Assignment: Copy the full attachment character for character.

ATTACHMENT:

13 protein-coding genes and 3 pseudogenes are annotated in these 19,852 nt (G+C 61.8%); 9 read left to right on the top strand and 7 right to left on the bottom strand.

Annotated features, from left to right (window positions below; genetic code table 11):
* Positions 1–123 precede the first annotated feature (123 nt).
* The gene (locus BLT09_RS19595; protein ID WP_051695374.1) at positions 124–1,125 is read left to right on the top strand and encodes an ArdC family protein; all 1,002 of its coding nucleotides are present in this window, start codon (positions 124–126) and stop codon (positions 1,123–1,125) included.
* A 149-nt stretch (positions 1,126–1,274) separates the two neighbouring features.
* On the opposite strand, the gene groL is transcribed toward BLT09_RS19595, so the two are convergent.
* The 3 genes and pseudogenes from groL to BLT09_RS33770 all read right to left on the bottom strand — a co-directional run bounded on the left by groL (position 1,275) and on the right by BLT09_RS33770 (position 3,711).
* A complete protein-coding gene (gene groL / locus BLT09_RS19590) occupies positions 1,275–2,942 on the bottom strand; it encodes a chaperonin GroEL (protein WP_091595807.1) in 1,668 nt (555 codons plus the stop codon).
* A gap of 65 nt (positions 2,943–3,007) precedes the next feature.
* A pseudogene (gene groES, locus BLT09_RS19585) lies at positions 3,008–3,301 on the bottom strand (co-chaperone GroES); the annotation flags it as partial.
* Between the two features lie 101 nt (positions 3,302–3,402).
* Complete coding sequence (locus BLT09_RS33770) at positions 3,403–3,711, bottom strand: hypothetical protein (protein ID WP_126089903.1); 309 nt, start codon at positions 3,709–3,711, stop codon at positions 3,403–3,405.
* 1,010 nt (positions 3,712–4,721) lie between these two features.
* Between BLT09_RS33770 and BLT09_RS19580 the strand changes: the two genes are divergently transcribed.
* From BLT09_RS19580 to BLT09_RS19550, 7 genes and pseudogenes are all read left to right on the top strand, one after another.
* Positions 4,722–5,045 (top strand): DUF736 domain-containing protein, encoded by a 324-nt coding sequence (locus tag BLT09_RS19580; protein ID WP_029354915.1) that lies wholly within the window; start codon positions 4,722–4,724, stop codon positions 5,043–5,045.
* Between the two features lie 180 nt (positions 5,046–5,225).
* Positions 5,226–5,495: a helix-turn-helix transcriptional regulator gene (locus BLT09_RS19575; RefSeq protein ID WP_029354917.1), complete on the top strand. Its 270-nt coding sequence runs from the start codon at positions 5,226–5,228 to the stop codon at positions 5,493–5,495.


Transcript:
13 protein-coding genes and 3 pseudogenes are annotated in these 19,852 nt (G+C 61.8%); 9 read left to right on the top strand and 7 right to left on the bottom strand.

Annotated features, from left to right (window positions below; genetic code table 11):
* Positions 1–123 precede the first annotated feature (123 nt).
* The gene (locus BLT09_RS19595; protein ID WP_051695374.1) at positions 124–1,125 is read left to right on the top strand and encodes an ArdC family protein; all 1,002 of its coding nucleotides are present in this window, start codon (positions 124–126) and stop codon (positions 1,123–1,125) included.
* A 149-nt stretch (positions 1,126–1,274) separates the two neighbouring features.
* On the opposite strand, the gene groL is transcribed toward BLT09_RS19595, so the two are convergent.
* The 3 genes and pseudogenes from groL to BLT09_RS33770 all read right to left on the bottom strand — a co-directional run bounded on the left by groL (position 1,275) and on the right by BLT09_RS33770 (position 3,711).
* A complete protein-coding gene (gene groL / locus BLT09_RS19590) occupies positions 1,275–2,942 on the bottom strand; it encodes a chaperonin GroEL (protein WP_091595807.1) in 1,668 nt (555 codons plus the stop codon).
* A gap of 65 nt (positions 2,943–3,007) precedes the next feature.
* A pseudogene (gene groES, locus BLT09_RS19585) lies at positions 3,008–3,301 on the bottom strand (co-chaperone GroES); the annotation flags it as partial.
* Between the two features lie 101 nt (positions 3,302–3,402).
* Complete coding sequence (locus BLT09_RS33770) at positions 3,403–3,711, bottom strand: hypothetical protein (protein ID WP_126089903.1); 309 nt, start codon at positions 3,709–3,711, stop codon at positions 3,403–3,405.
* 1,010 nt (positions 3,712–4,721) lie between these two features.
* Between BLT09_RS33770 and BLT09_RS19580 the strand changes: the two genes are divergently transcribed.
* From BLT09_RS19580 to BLT09_RS19550, 7 genes and pseudogenes are all read left to right on the top strand, one after another.
* Positions 4,722–5,045 (top strand): DUF736 domain-containing protein, encoded by a 324-nt coding sequence (locus tag BLT09_RS19580; protein ID WP_029354915.1) that lies wholly within the window; start codon positions 4,722–4,724, stop codon positions 5,043–5,045.
* Between the two features lie 180 nt (positions 5,046–5,225).
* Positions 5,226–5,495: a helix-turn-helix transcriptional regulator gene (locus BLT09_RS19575; RefSeq protein ID WP_029354917.1), complete on the top strand. Its 270-nt coding sequence runs from the start codon at positions 5,226–5,228 to the stop codon at positions 5,493–5,495.